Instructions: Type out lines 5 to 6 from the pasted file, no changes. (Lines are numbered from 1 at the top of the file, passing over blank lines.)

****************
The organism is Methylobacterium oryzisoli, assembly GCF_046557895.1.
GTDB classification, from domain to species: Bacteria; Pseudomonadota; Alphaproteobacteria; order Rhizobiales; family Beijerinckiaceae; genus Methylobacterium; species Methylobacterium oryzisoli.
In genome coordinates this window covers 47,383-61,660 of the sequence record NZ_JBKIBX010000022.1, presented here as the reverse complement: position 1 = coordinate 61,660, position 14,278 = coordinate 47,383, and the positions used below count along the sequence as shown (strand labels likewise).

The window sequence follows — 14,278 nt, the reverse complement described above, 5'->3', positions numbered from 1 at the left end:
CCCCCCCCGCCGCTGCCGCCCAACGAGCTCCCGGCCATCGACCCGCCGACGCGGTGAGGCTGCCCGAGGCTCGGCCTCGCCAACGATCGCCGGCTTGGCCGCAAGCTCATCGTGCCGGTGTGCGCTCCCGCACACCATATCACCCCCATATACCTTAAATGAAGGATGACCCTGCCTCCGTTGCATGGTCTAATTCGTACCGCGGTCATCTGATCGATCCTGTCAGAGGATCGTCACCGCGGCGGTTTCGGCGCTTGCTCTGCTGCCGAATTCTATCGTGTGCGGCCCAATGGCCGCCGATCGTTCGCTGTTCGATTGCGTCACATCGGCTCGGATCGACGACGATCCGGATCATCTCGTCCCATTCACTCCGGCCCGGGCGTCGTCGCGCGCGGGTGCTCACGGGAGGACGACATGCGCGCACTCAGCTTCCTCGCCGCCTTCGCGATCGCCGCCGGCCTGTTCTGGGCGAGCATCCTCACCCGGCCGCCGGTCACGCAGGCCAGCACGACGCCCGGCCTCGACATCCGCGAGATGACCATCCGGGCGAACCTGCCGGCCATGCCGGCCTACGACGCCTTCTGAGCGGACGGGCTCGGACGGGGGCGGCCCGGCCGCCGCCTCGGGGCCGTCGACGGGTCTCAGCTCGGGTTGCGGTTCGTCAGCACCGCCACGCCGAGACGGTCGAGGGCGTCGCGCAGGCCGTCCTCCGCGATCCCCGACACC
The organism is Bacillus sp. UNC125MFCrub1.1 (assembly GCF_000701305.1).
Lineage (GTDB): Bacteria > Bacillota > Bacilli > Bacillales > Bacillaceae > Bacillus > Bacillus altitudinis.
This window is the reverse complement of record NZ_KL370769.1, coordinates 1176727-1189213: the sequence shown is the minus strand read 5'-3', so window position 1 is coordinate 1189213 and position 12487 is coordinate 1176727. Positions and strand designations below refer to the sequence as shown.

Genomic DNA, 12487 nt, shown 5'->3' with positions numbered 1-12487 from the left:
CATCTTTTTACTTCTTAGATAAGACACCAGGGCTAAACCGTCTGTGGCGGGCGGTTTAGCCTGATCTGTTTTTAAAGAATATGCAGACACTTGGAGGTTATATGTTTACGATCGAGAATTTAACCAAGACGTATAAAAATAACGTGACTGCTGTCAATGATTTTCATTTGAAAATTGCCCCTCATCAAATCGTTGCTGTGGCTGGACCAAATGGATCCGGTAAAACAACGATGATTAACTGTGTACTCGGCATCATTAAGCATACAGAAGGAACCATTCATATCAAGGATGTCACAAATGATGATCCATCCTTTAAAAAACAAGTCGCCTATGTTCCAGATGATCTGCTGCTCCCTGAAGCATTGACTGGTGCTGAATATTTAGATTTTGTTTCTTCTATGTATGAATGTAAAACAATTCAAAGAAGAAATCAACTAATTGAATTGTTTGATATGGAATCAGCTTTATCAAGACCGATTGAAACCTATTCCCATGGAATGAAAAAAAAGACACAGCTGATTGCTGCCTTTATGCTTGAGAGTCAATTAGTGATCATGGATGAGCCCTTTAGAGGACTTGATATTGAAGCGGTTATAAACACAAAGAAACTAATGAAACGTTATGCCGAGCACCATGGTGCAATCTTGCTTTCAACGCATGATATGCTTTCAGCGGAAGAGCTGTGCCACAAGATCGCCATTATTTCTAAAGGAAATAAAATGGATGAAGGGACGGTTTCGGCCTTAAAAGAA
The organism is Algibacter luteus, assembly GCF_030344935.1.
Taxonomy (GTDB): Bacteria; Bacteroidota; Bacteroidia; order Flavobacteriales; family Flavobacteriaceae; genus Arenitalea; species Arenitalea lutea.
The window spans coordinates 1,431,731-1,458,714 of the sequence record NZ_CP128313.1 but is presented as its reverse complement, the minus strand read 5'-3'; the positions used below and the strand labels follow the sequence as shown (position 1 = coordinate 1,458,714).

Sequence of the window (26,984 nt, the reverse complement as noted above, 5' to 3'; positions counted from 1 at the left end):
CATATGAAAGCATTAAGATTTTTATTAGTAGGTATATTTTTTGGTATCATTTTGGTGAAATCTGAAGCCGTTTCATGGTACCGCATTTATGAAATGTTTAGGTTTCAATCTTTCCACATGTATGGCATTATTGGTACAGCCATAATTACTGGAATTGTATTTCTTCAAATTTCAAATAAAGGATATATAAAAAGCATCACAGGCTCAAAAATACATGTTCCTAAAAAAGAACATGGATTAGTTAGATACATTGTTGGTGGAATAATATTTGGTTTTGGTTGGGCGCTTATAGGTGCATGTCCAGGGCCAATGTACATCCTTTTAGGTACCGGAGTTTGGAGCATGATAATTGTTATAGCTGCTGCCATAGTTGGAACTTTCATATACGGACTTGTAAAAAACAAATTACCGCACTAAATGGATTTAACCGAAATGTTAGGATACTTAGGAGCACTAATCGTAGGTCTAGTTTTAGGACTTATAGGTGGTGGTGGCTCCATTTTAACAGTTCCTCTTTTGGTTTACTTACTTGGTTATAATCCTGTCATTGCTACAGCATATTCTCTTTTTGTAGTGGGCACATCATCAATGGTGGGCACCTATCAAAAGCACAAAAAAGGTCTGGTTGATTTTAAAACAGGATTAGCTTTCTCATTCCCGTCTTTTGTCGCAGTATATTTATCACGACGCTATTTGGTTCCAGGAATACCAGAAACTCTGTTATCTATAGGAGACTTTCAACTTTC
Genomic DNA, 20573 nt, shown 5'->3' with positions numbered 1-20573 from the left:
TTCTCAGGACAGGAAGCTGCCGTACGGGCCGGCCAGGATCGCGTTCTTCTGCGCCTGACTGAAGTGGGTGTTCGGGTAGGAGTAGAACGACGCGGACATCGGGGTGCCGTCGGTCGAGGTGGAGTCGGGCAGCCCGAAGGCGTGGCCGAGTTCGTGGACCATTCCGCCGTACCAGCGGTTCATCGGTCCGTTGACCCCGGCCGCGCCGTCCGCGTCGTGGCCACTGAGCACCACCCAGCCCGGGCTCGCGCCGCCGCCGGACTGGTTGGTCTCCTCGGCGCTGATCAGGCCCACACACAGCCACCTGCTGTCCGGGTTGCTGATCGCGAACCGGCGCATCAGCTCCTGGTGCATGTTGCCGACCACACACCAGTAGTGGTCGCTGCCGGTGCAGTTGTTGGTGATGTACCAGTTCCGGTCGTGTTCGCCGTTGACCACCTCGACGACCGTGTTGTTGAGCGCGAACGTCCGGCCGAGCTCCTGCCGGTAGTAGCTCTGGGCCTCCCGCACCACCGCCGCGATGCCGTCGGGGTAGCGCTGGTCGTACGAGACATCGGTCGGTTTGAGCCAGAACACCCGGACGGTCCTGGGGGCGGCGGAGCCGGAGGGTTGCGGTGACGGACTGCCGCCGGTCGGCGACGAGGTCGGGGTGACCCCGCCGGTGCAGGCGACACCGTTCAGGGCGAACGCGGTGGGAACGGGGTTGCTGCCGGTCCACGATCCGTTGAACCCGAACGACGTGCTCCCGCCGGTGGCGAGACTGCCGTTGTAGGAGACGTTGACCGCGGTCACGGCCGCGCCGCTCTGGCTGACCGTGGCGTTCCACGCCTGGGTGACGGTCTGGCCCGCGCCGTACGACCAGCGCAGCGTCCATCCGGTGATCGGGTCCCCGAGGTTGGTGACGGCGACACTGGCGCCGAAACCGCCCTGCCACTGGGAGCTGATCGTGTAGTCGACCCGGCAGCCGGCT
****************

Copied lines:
CCCCCCCCGCCGCTGCCGCCCAACGAGCTCCCGGCCATCGACCCGCCGACGCGGTGAGGCTGCCCGAGGCTCGGCCTCGCCAACGATCGCCGGCTTGGCCGCAAGCTCATCGTGCCGGTGTGCGCTCCCGCACACCATATCACCCCCATATACCTTAAATGAAGGATGACCCTGCCTCCGTTGCATGGTCTAATTCGTACCGCGGTCATCTGATCGATCCTGTCAGAGGATCGTCACCGCGGCGGTTTCGGCGCTTGCTCTGCTGCCGAATTCTATCGTGTGCGGCCCAATGGCCGCCGATCGTTCGCTGTTCGATTGCGTCACATCGGCTCGGATCGACGACGATCCGGATCATCTCGTCCCATTCACTCCGGCCCGGGCGTCGTCGCGCGCGGGTGCTCACGGGAGGACGACATGCGCGCACTCAGCTTCCTCGCCGCCTTCGCGATCGCCGCCGGCCTGTTCTGGGCGAGCATCCTCACCCGGCCGCCGGTCACGCAGGCCAGCACGACGCCCGGCCTCGACATCCGCGAGATGACCATCCGGGCGAACCTGCCGGCCATGCCGGCCTACGACGCCTTCTGAGCGGACGGGCTCGGACGGGGGCGGCCCGGCCGCCGCCTCGGGGCCGTCGACGGGTCTCAGCTCGGGTTGCGGTTCGTCAGCACCGCCACGCCGAGACGGTCGAGGGCGTCGCGCAGGCCGTCCTCCGCGATCCCCGACACC
The organism is Bacillus sp. UNC125MFCrub1.1 (assembly GCF_000701305.1).